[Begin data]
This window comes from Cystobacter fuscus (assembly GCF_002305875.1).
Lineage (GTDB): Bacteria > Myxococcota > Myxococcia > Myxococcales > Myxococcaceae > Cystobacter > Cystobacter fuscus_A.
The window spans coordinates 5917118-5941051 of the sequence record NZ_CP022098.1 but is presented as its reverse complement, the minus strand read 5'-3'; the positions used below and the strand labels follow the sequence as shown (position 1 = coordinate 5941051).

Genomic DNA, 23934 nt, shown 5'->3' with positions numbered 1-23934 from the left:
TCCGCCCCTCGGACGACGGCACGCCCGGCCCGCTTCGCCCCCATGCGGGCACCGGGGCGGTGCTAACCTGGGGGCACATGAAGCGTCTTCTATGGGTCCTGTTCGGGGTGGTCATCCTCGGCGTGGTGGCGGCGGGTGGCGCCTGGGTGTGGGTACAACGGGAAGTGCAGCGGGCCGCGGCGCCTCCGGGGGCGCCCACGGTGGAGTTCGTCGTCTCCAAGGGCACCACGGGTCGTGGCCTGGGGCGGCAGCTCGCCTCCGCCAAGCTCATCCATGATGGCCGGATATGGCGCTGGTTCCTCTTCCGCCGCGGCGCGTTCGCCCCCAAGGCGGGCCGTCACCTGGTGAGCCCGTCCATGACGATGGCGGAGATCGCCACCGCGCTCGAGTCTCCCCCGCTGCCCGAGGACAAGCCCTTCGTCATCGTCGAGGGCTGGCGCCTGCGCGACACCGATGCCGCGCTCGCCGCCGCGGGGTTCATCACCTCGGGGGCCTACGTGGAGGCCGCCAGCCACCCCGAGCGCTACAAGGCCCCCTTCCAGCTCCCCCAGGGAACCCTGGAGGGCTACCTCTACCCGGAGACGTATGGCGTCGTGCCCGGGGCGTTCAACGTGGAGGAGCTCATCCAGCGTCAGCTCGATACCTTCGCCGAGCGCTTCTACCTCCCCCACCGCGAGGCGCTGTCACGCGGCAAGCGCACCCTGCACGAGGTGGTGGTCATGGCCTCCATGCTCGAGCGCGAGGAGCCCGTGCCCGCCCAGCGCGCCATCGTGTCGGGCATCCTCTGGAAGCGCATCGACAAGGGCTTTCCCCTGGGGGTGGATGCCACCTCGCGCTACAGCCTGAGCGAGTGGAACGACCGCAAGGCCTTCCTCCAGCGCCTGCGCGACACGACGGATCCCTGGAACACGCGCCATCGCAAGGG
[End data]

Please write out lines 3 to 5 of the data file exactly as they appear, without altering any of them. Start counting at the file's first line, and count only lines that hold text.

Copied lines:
The window spans coordinates 5917118-5941051 of the sequence record NZ_CP022098.1 but is presented as its reverse complement, the minus strand read 5'-3'; the positions used below and the strand labels follow the sequence as shown (position 1 = coordinate 5941051).

Genomic DNA, 23934 nt, shown 5'->3' with positions numbered 1-23934 from the left:
TCCGCCCCTCGGACGACGGCACGCCCGGCCCGCTTCGCCCCCATGCGGGCACCGGGGCGGTGCTAACCTGGGGGCACATGAAGCGTCTTCTATGGGTCCTGTTCGGGGTGGTCATCCTCGGCGTGGTGGCGGCGGGTGGCGCCTGGGTGTGGGTACAACGGGAAGTGCAGCGGGCCGCGGCGCCTCCGGGGGCGCCCACGGTGGAGTTCGTCGTCTCCAAGGGCACCACGGGTCGTGGCCTGGGGCGGCAGCTCGCCTCCGCCAAGCTCATCCATGATGGCCGGATATGGCGCTGGTTCCTCTTCCGCCGCGGCGCGTTCGCCCCCAAGGCGGGCCGTCACCTGGTGAGCCCGTCCATGACGATGGCGGAGATCGCCACCGCGCTCGAGTCTCCCCCGCTGCCCGAGGACAAGCCCTTCGTCATCGTCGAGGGCTGGCGCCTGCGCGACACCGATGCCGCGCTCGCCGCCGCGGGGTTCATCACCTCGGGGGCCTACGTGGAGGCCGCCAGCCACCCCGAGCGCTACAAGGCCCCCTTCCAGCTCCCCCAGGGAACCCTGGAGGGCTACCTCTACCCGGAGACGTATGGCGTCGTGCCCGGGGCGTTCAACGTGGAGGAGCTCATCCAGCGTCAGCTCGATACCTTCGCCGAGCGCTTCTACCTCCCCCACCGCGAGGCGCTGTCACGCGGCAAGCGCACCCTGCACGAGGTGGTGGTCATGGCCTCCATGCTCGAGCGCGAGGAGCCCGTGCCCGCCCAGCGCGCCATCGTGTCGGGCATCCTCTGGAAGCGCATCGACAAGGGCTTTCCCCTGGGGGTGGATGCCACCTCGCGCTACAGCCTGAGCGAGTGGAACGACCGCAAGGCCTTCCTCCAGCGCCTGCGCGACACGACGGATCCCTGGAACACGCGCCATCGCAAGGG